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Rock Creek Resort - Lake Texoma Review

Texas Outside Rating: 9.3

Golf - Private Course · 18 Holes · Par 72
Gordonville
Website · Locate This Course
Date Last Played: July 15, 2015

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Rock Creek Resort - Lake Texoma Review

Review of Rock Creek Resort on Lake Texoma

Rock Creek Resort on Lake Texoma is one of the 5 outstanding Texas courses owned and managed by Double Diamond - the others include The Cliffs at Possum Kingdom, White Bluff Resort on Lake Whitney, and The Retreat just outside Cleburne.  Rock Creek and The Retreat are private courses available for play by property owners only and White Bluff and The Cliffs are open to the public and both have a very good Stay & Play package - you'll find our review on the Stay & Play Reviews Page.    The Retreat & Rock Creek both made our list of the Best Private Courses in Texas and The Cliffs is on our list of the Best Resort Courses in Texas.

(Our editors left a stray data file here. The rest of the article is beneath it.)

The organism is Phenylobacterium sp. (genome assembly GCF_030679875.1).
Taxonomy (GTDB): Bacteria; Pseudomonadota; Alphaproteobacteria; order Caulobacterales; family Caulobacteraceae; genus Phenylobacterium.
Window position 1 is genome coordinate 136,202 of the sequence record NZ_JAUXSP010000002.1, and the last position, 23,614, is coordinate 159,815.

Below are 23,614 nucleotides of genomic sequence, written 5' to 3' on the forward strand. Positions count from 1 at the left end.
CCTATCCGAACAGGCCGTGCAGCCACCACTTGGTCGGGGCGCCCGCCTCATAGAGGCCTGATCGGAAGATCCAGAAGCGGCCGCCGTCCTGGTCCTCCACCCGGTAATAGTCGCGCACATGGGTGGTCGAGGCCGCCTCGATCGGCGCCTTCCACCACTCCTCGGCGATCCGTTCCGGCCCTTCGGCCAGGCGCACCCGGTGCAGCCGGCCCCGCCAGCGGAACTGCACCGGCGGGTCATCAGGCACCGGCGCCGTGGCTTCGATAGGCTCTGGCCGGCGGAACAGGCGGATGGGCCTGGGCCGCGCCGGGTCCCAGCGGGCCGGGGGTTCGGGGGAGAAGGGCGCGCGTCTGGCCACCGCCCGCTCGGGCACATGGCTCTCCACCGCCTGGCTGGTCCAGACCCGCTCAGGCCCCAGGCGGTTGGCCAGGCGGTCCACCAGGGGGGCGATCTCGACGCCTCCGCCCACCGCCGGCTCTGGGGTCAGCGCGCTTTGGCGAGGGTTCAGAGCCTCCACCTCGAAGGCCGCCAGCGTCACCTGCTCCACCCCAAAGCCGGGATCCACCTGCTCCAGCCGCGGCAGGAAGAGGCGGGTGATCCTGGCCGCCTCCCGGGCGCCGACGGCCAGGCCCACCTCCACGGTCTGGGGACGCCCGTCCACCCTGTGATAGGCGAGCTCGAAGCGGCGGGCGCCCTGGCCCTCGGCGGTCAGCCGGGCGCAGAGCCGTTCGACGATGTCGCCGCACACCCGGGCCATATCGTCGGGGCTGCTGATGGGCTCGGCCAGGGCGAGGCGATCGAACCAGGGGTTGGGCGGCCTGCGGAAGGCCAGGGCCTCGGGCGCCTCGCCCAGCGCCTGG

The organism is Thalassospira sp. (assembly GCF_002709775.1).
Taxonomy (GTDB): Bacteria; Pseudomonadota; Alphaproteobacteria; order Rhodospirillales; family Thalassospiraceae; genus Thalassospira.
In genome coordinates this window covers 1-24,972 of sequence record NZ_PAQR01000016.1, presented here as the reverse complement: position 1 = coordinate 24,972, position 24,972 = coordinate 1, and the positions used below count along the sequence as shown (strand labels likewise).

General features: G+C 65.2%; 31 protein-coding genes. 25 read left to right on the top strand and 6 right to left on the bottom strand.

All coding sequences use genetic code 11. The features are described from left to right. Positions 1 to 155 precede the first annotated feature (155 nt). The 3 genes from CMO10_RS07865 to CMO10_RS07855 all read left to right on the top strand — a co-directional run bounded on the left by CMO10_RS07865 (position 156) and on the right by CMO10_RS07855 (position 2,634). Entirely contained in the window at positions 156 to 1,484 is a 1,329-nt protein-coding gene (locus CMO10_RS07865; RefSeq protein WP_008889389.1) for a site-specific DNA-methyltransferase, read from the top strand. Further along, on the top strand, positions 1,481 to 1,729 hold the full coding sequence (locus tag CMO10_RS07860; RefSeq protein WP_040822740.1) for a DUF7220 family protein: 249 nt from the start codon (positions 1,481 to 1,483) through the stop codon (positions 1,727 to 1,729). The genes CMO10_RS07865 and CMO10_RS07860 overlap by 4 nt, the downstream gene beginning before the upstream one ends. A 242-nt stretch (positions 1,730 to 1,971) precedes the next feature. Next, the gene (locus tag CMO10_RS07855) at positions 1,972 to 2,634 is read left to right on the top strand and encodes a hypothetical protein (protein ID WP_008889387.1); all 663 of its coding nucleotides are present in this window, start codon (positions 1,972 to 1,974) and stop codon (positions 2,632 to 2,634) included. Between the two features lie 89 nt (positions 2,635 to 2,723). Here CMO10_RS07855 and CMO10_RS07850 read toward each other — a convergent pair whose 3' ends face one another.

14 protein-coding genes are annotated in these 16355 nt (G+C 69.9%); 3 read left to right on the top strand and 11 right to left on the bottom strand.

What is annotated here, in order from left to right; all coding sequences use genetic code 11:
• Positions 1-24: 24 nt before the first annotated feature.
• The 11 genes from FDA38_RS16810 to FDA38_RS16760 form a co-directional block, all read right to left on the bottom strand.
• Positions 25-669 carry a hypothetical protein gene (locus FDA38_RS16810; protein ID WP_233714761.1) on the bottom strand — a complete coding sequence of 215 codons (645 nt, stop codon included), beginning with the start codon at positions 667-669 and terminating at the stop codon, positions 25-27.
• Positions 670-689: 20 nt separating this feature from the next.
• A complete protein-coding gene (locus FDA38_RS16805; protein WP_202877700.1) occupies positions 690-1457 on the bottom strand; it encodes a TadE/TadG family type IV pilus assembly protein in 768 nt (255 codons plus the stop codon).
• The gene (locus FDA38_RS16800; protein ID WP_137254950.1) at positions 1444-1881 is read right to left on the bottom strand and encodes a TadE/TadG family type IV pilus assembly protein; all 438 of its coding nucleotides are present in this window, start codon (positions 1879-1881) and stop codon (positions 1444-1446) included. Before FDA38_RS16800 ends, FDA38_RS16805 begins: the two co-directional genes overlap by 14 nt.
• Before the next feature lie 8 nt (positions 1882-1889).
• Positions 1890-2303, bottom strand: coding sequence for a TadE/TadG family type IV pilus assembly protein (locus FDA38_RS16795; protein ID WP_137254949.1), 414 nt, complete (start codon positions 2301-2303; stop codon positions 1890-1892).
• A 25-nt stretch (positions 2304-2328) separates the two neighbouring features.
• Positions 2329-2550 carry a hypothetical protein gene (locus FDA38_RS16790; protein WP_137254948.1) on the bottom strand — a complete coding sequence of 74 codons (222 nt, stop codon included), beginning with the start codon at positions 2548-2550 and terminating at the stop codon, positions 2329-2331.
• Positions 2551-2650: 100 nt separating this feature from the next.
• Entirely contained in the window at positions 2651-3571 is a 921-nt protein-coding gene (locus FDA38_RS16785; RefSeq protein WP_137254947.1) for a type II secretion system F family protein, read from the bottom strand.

Jack Nicklaus designed this fantastic layout to leverage the natural beauty of the gently rolling terrain as it meanders up and down the hills, through the hundred-year-old towering oaks, and beside and across natural flowing creeks.  Rock Creek Resort is a fantastic layout and each of the nines is very different.  What is now the back nine was the first nine to open (2009) at Rock Creek Resort and it is very difficult with tighter fairways, water that can come into play on 6 holes, and smaller greens with heavily contoured putting surfaces.  The back nine requires some shot making on the approach shots, to make dog legs, and to avoid the bunkers and trees in the fairway.

The front nine opened in 2011 and Jack made this nine much easier and a lot  more forgiving.  The fairways are wide and generous off the tee box, it seems easy to avoid the 35 bunkers, and the putting surface is much easier than the back.  On most holes on the front nine of Rock Creek you can pull out the big dog and let it rip - this is the nine for the driver to shine because it may stay in the bag on the back nine.